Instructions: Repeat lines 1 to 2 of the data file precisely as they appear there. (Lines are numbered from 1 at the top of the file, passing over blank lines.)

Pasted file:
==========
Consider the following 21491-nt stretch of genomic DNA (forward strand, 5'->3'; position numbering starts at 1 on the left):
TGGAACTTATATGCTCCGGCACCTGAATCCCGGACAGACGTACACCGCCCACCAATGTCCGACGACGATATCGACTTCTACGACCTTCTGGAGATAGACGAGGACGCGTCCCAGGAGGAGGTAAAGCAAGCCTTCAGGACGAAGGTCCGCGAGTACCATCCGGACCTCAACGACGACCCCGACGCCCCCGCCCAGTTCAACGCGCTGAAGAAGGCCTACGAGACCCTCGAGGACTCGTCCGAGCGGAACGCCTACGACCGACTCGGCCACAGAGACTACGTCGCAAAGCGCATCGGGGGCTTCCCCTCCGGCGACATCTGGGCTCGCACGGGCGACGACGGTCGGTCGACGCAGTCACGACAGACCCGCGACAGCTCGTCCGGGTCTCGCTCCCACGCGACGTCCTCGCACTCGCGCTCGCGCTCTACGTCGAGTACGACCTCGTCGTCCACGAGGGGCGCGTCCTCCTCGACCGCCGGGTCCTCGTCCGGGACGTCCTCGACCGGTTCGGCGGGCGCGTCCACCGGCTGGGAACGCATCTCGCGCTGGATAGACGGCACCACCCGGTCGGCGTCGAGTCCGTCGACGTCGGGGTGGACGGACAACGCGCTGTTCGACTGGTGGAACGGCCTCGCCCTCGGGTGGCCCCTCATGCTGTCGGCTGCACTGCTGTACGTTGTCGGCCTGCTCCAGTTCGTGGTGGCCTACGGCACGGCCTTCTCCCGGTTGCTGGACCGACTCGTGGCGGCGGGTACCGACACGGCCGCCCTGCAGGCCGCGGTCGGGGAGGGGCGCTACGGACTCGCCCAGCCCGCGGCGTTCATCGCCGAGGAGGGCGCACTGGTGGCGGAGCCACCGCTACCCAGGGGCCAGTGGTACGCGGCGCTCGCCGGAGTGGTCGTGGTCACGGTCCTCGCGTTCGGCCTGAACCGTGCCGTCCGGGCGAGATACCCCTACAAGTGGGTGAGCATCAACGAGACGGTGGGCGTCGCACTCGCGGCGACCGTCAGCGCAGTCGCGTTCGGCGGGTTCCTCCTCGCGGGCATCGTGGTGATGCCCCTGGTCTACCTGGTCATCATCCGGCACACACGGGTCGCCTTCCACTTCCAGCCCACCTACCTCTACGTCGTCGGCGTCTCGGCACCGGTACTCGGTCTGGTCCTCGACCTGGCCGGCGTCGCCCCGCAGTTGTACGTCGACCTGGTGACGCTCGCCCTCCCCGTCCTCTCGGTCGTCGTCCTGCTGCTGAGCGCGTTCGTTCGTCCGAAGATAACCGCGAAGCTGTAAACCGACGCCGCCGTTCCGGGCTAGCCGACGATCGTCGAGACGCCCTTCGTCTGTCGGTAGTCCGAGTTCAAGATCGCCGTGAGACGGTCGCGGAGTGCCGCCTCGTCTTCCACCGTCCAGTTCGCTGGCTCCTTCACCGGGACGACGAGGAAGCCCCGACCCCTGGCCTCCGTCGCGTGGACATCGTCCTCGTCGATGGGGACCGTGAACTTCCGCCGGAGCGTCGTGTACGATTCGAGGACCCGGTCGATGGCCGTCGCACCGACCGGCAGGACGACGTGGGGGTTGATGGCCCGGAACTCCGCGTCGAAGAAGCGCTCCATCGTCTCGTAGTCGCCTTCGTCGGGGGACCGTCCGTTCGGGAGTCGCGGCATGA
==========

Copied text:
Consider the following 21491-nt stretch of genomic DNA (forward strand, 5'->3'; position numbering starts at 1 on the left):
TGGAACTTATATGCTCCGGCACCTGAATCCCGGACAGACGTACACCGCCCACCAATGTCCGACGACGATATCGACTTCTACGACCTTCTGGAGATAGACGAGGACGCGTCCCAGGAGGAGGTAAAGCAAGCCTTCAGGACGAAGGTCCGCGAGTACCATCCGGACCTCAACGACGACCCCGACGCCCCCGCCCAGTTCAACGCGCTGAAGAAGGCCTACGAGACCCTCGAGGACTCGTCCGAGCGGAACGCCTACGACCGACTCGGCCACAGAGACTACGTCGCAAAGCGCATCGGGGGCTTCCCCTCCGGCGACATCTGGGCTCGCACGGGCGACGACGGTCGGTCGACGCAGTCACGACAGACCCGCGACAGCTCGTCCGGGTCTCGCTCCCACGCGACGTCCTCGCACTCGCGCTCGCGCTCTACGTCGAGTACGACCTCGTCGTCCACGAGGGGCGCGTCCTCCTCGACCGCCGGGTCCTCGTCCGGGACGTCCTCGACCGGTTCGGCGGGCGCGTCCACCGGCTGGGAACGCATCTCGCGCTGGATAGACGGCACCACCCGGTCGGCGTCGAGTCCGTCGACGTCGGGGTGGACGGACAACGCGCTGTTCGACTGGTGGAACGGCCTCGCCCTCGGGTGGCCCCTCATGCTGTCGGCTGCACTGCTGTACGTTGTCGGCCTGCTCCAGTTCGTGGTGGCCTACGGCACGGCCTTCTCCCGGTTGCTGGACCGACTCGTGGCGGCGGGTACCGACACGGCCGCCCTGCAGGCCGCGGTCGGGGAGGGGCGCTACGGACTCGCCCAGCCCGCGGCGTTCATCGCCGAGGAGGGCGCACTGGTGGCGGAGCCACCGCTACCCAGGGGCCAGTGGTACGCGGCGCTCGCCGGAGTGGTCGTGGTCACGGTCCTCGCGTTCGGCCTGAACCGTGCCGTCCGGGCGAGATACCCCTACAAGTGGGTGAGCATCAACGAGACGGTGGGCGTCGCACTCGCGGCGACCGTCAGCGCAGTCGCGTTCGGCGGGTTCCTCCTCGCGGGCATCGTGGTGATGCCCCTGGTCTACCTGGTCATCATCCGGCACACACGGGTCGCCTTCCACTTCCAGCCCACCTACCTCTACGTCGTCGGCGTCTCGGCACCGGTACTCGGTCTGGTCCTCGACCTGGCCGGCGTCGCCCCGCAGTTGTACGTCGACCTGGTGACGCTCGCCCTCCCCGTCCTCTCGGTCGTCGTCCTGCTGCTGAGCGCGTTCGTTCGTCCGAAGATAACCGCGAAGCTGTAAACCGACGCCGCCGTTCCGGGCTAGCCGACGATCGTCGAGACGCCCTTCGTCTGTCGGTAGTCCGAGTTCAAGATCGCCGTGAGACGGTCGCGGAGTGCCGCCTCGTCTTCCACCGTCCAGTTCGCTGGCTCCTTCACCGGGACGACGAGGAAGCCCCGACCCCTGGCCTCCGTCGCGTGGACATCGTCCTCGTCGATGGGGACCGTGAACTTCCGCCGGAGCGTCGTGTACGATTCGAGGACCCGGTCGATGGCCGTCGCACCGACCGGCAGGACGACGTGGGGGTTGATGGCCCGGAACTCCGCGTCGAAGAAGCGCTCCATCGTCTCGTAGTCGCCTTCGTCGGGGGACCGTCCGTTCGGGAGTCGCGGCATGA